KUUL
KUUL 2019.png
Broadcast areaGreater Quad Cities
Frequency101.3 FM (MHz)
Branding101-3 KISS FM
Programming
FormatTop 40 (CHR)
Ownership
Owner
KCQQ, KMXG, WFXN, WLLR-FM, WOC
History
First air date
February 23, 1976 (as WEMO)
Former call signs
WEMO (1976-1978)
WZZC (1978-1982)
WLLR (1983-1998)
Call sign meaning
Different spelling of KOOL for former Classic Hits format
Technical information
Facility ID43208
ClassB
ERP50,000 watts
HAAT152 meters
Transmitter coordinates
41°37′10.0″N 90°17′41.0″W / 41.619444°N 90.294722°W / 41.619444; -90.294722
Links
WebcastListen Live
Websitehttps://1013kissfm.iheart.com/

KUUL (101.3 FM, "101-3 KISS FM") is an American commercial Top 40 (CHR) radio station serving the Quad Cities area. They are owned by iHeartMedia, Inc. with studios located in Davenport, Iowa, and a transmitter located near Port Byron, Illinois.

History

Early history (1976-1998)

The station began life in February 1976 as WEMO ("EMO" standing for East Moline) and playing adult contemporary music. The station was owned by Upper Rock Island County Holding Corp.

In November 1978, the station was sold to BJM Broadcasting, and the station adopted a country format, with the call letters WZZC. The format change took effect December 3, 1978, and during this time, the station also featured local high school and college sports, as well as St. Louis Cardinals games. The station was also known for sponsoring country music concerts at Palmer Auditorium in Davenport, Iowa; the first show featured Donna Fargo and Tom T. Hall, and comedian George Lindsey.[1]

A change in station ownership came in late 1982 to Sconnix Broadcasting, and in January 1983, the station — while retaining the country music format — changed its call letters to WLLR. During this time, WLLR began a slow climb toward becoming the Quad Cities market's top-rated radio station, a goal achieved in the late 1980s.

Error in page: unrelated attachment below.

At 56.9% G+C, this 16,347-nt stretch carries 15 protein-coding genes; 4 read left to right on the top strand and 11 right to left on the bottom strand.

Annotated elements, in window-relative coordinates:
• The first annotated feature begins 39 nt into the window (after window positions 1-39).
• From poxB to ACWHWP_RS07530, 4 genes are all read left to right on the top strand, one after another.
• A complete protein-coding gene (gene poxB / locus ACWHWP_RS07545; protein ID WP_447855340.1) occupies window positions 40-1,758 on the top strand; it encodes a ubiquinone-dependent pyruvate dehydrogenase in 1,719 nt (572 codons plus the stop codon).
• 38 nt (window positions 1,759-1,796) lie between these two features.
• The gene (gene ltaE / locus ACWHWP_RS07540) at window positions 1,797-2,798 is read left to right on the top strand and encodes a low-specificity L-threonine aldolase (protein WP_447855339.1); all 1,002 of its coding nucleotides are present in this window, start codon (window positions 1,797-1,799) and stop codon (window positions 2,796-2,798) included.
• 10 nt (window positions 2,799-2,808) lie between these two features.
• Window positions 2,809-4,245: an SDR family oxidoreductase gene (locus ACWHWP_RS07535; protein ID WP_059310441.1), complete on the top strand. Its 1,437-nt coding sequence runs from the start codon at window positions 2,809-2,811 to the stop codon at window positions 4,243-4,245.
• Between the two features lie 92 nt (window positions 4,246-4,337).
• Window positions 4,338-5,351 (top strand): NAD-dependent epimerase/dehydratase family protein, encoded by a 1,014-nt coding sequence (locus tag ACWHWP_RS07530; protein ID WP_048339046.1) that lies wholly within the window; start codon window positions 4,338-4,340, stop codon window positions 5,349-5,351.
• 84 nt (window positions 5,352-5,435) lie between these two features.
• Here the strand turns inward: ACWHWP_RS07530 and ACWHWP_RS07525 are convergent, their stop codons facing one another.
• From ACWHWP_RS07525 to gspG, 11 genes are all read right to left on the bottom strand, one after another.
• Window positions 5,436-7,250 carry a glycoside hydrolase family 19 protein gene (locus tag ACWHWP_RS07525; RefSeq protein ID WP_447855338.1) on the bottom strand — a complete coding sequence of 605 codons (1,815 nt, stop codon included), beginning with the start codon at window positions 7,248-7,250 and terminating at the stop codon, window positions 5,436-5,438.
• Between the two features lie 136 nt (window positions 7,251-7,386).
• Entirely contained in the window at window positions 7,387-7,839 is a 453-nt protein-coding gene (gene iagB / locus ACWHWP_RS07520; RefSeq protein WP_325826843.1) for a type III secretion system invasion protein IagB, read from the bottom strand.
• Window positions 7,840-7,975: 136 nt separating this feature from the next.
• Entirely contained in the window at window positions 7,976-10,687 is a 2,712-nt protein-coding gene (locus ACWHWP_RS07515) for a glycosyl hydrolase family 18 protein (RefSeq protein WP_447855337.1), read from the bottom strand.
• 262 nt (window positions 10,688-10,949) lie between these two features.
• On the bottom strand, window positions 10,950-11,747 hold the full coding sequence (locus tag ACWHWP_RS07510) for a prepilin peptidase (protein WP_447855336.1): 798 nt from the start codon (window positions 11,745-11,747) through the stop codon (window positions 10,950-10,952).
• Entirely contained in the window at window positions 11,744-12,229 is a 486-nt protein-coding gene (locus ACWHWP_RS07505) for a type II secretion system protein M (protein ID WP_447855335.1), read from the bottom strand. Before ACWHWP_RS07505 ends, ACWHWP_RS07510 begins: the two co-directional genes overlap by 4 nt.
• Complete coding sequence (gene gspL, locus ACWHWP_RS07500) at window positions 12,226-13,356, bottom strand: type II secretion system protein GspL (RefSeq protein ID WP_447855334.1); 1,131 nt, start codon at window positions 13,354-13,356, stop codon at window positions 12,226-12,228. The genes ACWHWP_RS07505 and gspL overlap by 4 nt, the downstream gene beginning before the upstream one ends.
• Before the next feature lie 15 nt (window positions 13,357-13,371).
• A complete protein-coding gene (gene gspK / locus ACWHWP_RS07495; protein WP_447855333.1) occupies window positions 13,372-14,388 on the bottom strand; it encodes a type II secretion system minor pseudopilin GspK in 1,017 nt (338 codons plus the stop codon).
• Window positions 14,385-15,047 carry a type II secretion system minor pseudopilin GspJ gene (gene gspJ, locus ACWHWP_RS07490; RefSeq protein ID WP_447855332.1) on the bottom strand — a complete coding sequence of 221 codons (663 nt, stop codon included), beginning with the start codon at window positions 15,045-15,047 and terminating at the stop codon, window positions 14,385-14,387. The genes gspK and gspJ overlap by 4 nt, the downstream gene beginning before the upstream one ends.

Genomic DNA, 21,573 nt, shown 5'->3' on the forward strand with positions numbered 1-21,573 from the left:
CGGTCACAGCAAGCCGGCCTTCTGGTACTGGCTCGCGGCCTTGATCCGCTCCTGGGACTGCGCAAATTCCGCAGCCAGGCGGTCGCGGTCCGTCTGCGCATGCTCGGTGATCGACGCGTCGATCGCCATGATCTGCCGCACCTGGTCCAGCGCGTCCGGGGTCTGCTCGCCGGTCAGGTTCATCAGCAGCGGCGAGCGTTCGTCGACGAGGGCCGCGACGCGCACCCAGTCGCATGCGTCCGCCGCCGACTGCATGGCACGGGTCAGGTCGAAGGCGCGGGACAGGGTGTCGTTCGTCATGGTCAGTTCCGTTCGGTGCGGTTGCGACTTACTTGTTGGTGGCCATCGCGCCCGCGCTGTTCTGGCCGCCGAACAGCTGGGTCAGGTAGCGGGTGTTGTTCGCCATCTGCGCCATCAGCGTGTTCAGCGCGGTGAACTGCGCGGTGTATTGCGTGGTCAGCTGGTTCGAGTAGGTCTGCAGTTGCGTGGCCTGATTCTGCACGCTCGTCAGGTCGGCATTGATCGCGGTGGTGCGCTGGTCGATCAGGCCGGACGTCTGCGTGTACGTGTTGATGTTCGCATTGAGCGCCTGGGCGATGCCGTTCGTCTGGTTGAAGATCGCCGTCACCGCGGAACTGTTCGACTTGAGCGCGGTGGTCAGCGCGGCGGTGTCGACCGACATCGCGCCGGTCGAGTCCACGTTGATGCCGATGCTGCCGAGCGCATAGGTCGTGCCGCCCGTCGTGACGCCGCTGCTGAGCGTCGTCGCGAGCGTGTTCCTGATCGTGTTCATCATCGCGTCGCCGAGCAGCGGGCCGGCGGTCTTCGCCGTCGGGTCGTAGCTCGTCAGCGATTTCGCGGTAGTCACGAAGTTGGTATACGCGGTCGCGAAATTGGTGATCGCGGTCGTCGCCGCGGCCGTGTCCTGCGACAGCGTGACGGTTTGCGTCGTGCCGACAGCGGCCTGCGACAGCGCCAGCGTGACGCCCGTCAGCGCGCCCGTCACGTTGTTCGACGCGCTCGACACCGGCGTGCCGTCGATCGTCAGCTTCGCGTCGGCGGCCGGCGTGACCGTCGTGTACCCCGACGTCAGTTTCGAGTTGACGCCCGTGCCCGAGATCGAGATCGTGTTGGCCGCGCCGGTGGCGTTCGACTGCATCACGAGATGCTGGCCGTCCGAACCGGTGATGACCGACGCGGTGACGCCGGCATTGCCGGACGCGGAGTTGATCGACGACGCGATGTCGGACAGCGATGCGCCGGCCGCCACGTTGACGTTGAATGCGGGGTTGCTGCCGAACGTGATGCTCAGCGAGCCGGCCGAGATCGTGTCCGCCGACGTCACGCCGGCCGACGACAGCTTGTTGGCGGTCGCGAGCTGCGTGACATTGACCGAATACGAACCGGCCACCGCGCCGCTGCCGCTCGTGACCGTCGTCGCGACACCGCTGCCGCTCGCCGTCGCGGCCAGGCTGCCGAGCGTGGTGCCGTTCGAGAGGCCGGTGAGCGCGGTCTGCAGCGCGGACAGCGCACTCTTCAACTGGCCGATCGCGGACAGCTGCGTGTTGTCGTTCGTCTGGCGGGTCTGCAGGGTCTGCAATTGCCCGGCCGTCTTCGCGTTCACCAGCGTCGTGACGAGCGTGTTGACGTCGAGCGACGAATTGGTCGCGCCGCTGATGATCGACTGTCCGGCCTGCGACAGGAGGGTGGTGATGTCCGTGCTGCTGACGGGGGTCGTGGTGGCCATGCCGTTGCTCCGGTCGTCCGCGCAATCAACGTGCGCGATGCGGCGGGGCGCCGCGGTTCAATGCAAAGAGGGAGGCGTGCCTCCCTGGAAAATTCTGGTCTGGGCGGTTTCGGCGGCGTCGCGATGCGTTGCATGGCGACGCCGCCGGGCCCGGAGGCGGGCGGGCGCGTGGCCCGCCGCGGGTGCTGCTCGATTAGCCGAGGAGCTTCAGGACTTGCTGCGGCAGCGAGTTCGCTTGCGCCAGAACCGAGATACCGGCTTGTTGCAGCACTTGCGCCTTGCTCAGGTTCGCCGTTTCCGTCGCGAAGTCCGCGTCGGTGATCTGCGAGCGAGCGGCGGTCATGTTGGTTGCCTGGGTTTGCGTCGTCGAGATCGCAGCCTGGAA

KUUL 101.3 Oldies era (1998-2012)

In March 1998, WLLR's country format swapped frequencies with 103.7 FM's oldies format. At the time of the switch, KUUL was formatting rock oldies from the 1950s through early 1970s, but the emphasis gradually shifted toward hits of the 1970s and at one time the 1980s, although the station always retained part of its 1960s library.

From 2001 to 2007, KUUL carried "The Bob & Tom Show" during its morning programming block after originally airing on the former WHTS-FM, but the show has since been switched to KCQQ. The move coincided with a new morning show teaming Steve Ketelaar and Mark Manuel.[2] Following the 2002 holiday season, the station began adding 1980s hits to its library, dropping nearly all of its pre-1964 music, thereby tweaking the format to an oldies/classic hits hybrid similar to KQQL. That music mix remained in place through 2009, when – after a series of layoffs – the station began automating most of its programming through iHeartRadio's Premium Choice programming; the playlist was shortened to only 1960s and 1970s hits, with approximately two dozen 1980s titles remaining. The only live on-air talent remaining were morning show hosts Mark Manuel and Steve Ketalaar.

During the holiday season (roughly, Thanksgiving to Christmas Day) from 2002 to 2007, KUUL switched to an all-holiday music format.[3] The holiday format moved to KMXG after the 2008 holiday season.

Top-40 era (2012-present)

On February 20, 2012, KUUL flipped to CHR as "101-3 KISS FM". The last song played on "KUUL 101.3" was "Rock Your Baby" by George McRae, while the first song played on "KISS FM" was "Turn Me On" by David Guetta.[4] Programming includes Elvis Duran and the Morning Show, one of only two in Iowa to air the show. With the demise of the oldies format, several of KUUL's former programs were moved to sister station KMXG, including American Top 40: The 70s, Into the 70s with John Landecker and The 70s with Steve Goddard. In addition, the morning show, hosted by Manuel and Ketalaar, was moved to sister station WOC. KUUL's programming is made up from Premium Choice lineup.

References

  1. ^ Quad City Times, December 3, 1978.
  2. ^ from Quad City Times (March 3, 2007)
  3. ^ from Quad City Times (December 7, 2002)
  4. ^ Quad Cities Get Kissed